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Sherlock Holmes, Bar Bets & the Staying Power of Libraries

5 Questions with Reference Librarians Glenn & Mary

Before MapQuest, Google Images, and TikTok, libraries had a lock on information. If you had a question, needed to do some research, or get directions, you called or visited your local branch. Reference Librarians Glenn Gotrik and Mary Andrew remember that time well. They have 42 and 41 years of library experience, respectively, and have seen it all! They sat down with our communications coordinator to chat about how libraries have changed — and how they haven’t.

How long have you been working in libraries? What type of work did you do?

Glenn: I have been a librarian for 42 years in total, in the United States and in Norway. I’ve been at Cook Memorial for 35 years and have worked in every department except for the circulation department. I even drove the Bookmobile at one point!

Mary: When I was in library school, I worked in the Wisconsin State Law Library in their periodicals department. That is when I knew for sure I wanted to work in public libraries! Before working at Cook Memorial, I was at a different suburban public library where I was the Adult Services Librarian. That meant I did EVERYTHING that had to do with adults. I ordered the books (both Fiction and Nonfiction), LP records, and VHS tapes. Then I cataloged all the material and filed all the cards in the card catalog. I did all the coordinating of adult programming. The Adult Reference Desk WAS my desk and I was the only adult services librarian. In a pinch, I did the payroll one time and unclogged a few toilets too!

IMAGE: University of Wisconsin Law Library, Quarles & Brady Reading Room

image of the Quarles & Brady Reading Room at the University of Wisconsin Law Library

Technology has evolved so much in the past 40 years that it is hard to imagine finding information without it. Do you think the use of technology has changed the role of a library or librarian?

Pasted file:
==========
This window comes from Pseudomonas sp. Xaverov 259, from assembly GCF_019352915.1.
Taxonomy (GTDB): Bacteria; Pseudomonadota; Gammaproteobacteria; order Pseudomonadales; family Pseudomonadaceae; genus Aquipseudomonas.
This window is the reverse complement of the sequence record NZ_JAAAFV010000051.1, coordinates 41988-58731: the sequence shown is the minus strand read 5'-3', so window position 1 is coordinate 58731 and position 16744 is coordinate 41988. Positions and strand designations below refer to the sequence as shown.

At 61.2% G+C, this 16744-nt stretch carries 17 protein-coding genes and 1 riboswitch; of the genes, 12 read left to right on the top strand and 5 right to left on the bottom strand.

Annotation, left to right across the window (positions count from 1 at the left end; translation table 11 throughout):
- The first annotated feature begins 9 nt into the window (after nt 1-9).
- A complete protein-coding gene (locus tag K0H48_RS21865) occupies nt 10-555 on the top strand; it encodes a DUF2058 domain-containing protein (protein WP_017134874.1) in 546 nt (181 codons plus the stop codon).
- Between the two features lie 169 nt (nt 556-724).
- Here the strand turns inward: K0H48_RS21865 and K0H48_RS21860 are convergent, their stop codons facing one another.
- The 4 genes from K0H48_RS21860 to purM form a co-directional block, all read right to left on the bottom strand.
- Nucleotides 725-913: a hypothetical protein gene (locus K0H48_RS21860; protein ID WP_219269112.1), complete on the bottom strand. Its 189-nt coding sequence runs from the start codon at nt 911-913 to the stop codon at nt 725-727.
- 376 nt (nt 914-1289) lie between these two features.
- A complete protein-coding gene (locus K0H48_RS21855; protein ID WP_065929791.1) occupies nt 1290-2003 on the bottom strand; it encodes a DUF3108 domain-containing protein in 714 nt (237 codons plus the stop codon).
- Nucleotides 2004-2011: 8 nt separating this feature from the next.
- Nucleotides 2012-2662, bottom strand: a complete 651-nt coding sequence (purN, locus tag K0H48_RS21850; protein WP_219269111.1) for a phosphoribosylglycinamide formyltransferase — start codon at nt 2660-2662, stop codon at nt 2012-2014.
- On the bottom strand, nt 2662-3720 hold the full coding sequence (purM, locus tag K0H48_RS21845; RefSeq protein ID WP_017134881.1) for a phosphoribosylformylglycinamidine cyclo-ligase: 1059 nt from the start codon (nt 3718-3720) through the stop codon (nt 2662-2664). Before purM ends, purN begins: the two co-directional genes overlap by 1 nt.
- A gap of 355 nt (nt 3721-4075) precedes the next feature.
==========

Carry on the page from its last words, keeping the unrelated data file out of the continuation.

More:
Graphic silhouette of Sherlock Holmes looking through a magnifying glass.

Glenn: No, we’re still doing the same thing: connecting people to information, to what they need. Before the Internet, we were like Sherlock Holmes. We would find something in a book that would lead to another book that would lead to a magazine. That was fun! We were unraveling something. Now, we still find information but it’s just a different process. People keep saying that libraries are going to go under and disappear. No, we won’t disappear. We reinvent ourselves to meet the changing needs of the community.

Mary: No! I can describe what libraries do in one word: access. If you can afford to buy a book — or not; if you can afford a computer — or not; we’re here to even the playing field and give everyone equitable access. That need will always be there as long as you have to pay for materials and services.

What has changed the most during your library career? Do you miss anything?

Mary: There used to be an artist who would come in all the time for very specific images as references for his art. I would have to look in our huge collection of art and photography books. Now, it’s all online with Google Images. People can do it themselves.

We also used to do a lot more calling around to other libraries to get information we didn’t physically have in our collection, like telephone books.

Glenn: Each library in the North Suburban Chicago area had a state; we had all the phone books for Michigan. It was a way for libraries to help each other because no one could afford to have all 50 states.

Mary: Niles had Wisconsin!

Glenn: I miss the guys from area bars who would call us to settle bets. “Who had the most runs in ’58?” Now they can just whip out their phones and look it up. Before, they’d have to call us.